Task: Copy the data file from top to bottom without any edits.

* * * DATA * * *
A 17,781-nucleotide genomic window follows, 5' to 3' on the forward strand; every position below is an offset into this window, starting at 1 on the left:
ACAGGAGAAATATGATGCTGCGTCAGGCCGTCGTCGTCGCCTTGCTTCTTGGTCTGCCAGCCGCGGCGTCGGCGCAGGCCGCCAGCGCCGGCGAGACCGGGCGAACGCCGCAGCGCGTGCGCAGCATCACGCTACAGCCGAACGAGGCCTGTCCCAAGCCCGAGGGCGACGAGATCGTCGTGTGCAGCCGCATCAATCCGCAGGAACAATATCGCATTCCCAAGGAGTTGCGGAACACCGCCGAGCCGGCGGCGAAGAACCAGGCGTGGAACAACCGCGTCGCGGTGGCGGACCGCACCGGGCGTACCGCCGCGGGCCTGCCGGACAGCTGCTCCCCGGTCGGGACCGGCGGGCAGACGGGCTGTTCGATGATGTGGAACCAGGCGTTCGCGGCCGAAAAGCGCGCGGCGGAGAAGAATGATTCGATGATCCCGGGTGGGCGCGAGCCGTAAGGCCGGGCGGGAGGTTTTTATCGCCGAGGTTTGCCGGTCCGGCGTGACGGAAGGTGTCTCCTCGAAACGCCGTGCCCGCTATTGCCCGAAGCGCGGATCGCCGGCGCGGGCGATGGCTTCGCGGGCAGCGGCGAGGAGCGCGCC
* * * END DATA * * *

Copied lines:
A 17,781-nucleotide genomic window follows, 5' to 3' on the forward strand; every position below is an offset into this window, starting at 1 on the left:
ACAGGAGAAATATGATGCTGCGTCAGGCCGTCGTCGTCGCCTTGCTTCTTGGTCTGCCAGCCGCGGCGTCGGCGCAGGCCGCCAGCGCCGGCGAGACCGGGCGAACGCCGCAGCGCGTGCGCAGCATCACGCTACAGCCGAACGAGGCCTGTCCCAAGCCCGAGGGCGACGAGATCGTCGTGTGCAGCCGCATCAATCCGCAGGAACAATATCGCATTCCCAAGGAGTTGCGGAACACCGCCGAGCCGGCGGCGAAGAACCAGGCGTGGAACAACCGCGTCGCGGTGGCGGACCGCACCGGGCGTACCGCCGCGGGCCTGCCGGACAGCTGCTCCCCGGTCGGGACCGGCGGGCAGACGGGCTGTTCGATGATGTGGAACCAGGCGTTCGCGGCCGAAAAGCGCGCGGCGGAGAAGAATGATTCGATGATCCCGGGTGGGCGCGAGCCGTAAGGCCGGGCGGGAGGTTTTTATCGCCGAGGTTTGCCGGTCCGGCGTGACGGAAGGTGTCTCCTCGAAACGCCGTGCCCGCTATTGCCCGAAGCGCGGATCGCCGGCGCGGGCGATGGCTTCGCGGGCAGCGGCGAGGAGCGCGCC